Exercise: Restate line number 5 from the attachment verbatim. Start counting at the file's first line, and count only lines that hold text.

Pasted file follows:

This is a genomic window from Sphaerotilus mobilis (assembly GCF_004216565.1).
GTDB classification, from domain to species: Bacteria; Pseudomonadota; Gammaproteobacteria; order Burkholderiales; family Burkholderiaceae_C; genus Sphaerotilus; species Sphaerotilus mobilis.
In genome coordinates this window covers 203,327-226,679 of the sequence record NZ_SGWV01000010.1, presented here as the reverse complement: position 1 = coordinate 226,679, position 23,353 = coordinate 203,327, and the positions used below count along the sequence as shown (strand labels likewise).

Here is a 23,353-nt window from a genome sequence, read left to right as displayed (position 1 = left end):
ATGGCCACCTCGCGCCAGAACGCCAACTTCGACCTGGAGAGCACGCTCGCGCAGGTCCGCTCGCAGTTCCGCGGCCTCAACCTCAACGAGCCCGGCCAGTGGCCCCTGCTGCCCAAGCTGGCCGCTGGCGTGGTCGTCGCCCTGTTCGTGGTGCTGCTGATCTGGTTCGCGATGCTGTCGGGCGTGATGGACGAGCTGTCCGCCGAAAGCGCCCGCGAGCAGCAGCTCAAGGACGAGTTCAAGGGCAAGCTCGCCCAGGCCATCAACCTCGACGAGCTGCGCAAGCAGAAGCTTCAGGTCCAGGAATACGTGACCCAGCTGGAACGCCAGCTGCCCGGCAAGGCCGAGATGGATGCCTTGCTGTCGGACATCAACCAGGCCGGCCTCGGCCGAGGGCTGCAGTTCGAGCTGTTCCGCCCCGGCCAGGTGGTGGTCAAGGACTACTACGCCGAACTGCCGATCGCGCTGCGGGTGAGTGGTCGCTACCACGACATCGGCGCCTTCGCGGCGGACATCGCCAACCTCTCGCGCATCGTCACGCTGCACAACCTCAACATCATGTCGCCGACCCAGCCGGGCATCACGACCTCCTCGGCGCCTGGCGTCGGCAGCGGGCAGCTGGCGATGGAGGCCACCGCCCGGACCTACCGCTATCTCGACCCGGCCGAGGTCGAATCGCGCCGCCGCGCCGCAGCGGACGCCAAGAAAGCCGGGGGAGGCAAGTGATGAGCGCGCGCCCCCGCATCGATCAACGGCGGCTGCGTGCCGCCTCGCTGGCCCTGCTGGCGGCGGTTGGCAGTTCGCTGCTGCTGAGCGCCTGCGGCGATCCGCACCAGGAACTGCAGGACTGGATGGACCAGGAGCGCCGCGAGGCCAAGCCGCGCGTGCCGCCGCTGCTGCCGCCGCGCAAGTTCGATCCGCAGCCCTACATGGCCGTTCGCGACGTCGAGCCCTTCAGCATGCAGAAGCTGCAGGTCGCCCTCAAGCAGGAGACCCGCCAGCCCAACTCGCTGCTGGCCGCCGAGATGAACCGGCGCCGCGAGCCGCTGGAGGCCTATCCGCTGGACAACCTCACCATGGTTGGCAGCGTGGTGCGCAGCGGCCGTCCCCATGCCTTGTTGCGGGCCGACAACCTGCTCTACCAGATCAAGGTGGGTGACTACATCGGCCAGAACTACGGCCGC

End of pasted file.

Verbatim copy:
ATGGCCACCTCGCGCCAGAACGCCAACTTCGACCTGGAGAGCACGCTCGCGCAGGTCCGCTCGCAGTTCCGCGGCCTCAACCTCAACGAGCCCGGCCAGTGGCCCCTGCTGCCCAAGCTGGCCGCTGGCGTGGTCGTCGCCCTGTTCGTGGTGCTGCTGATCTGGTTCGCGATGCTGTCGGGCGTGATGGACGAGCTGTCCGCCGAAAGCGCCCGCGAGCAGCAGCTCAAGGACGAGTTCAAGGGCAAGCTCGCCCAGGCCATCAACCTCGACGAGCTGCGCAAGCAGAAGCTTCAGGTCCAGGAATACGTGACCCAGCTGGAACGCCAGCTGCCCGGCAAGGCCGAGATGGATGCCTTGCTGTCGGACATCAACCAGGCCGGCCTCGGCCGAGGGCTGCAGTTCGAGCTGTTCCGCCCCGGCCAGGTGGTGGTCAAGGACTACTACGCCGAACTGCCGATCGCGCTGCGGGTGAGTGGTCGCTACCACGACATCGGCGCCTTCGCGGCGGACATCGCCAACCTCTCGCGCATCGTCACGCTGCACAACCTCAACATCATGTCGCCGACCCAGCCGGGCATCACGACCTCCTCGGCGCCTGGCGTCGGCAGCGGGCAGCTGGCGATGGAGGCCACCGCCCGGACCTACCGCTATCTCGACCCGGCCGAGGTCGAATCGCGCCGCCGCGCCGCAGCGGACGCCAAGAAAGCCGGGGGAGGCAAGTGATGAGCGCGCGCCCCCGCATCGATCAACGGCGGCTGCGTGCCGCCTCGCTGGCCCTGCTGGCGGCGGTTGGCAGTTCGCTGCTGCTGAGCGCCTGCGGCGATCCGCACCAGGAACTGCAGGACTGGATGGACCAGGAGCGCCGCGAGGCCAAGCCGCGCGTGCCGCCGCTGCTGCCGCCGCGCAAGTTCGATCCGCAGCCCTACATGGCCGTTCGCGACGTCGAGCCCTTCAGCATGCAGAAGCTGCAGGTCGCCCTCAAGCAGGAGACCCGCCAGCCCAACTCGCTGCTGGCCGCCGAGATGAACCGGCGCCGCGAGCCGCTGGAGGCCTATCCGCTGGACAACCTCACCATGGTTGGCAGCGTGGTGCGCAGCGGCCGTCCCCATGCCTTGTTGCGGGCCGACAACCTGCTCTACCAGATCAAGGTGGGTGACTACATCGGCCAGAACTACGGCCGC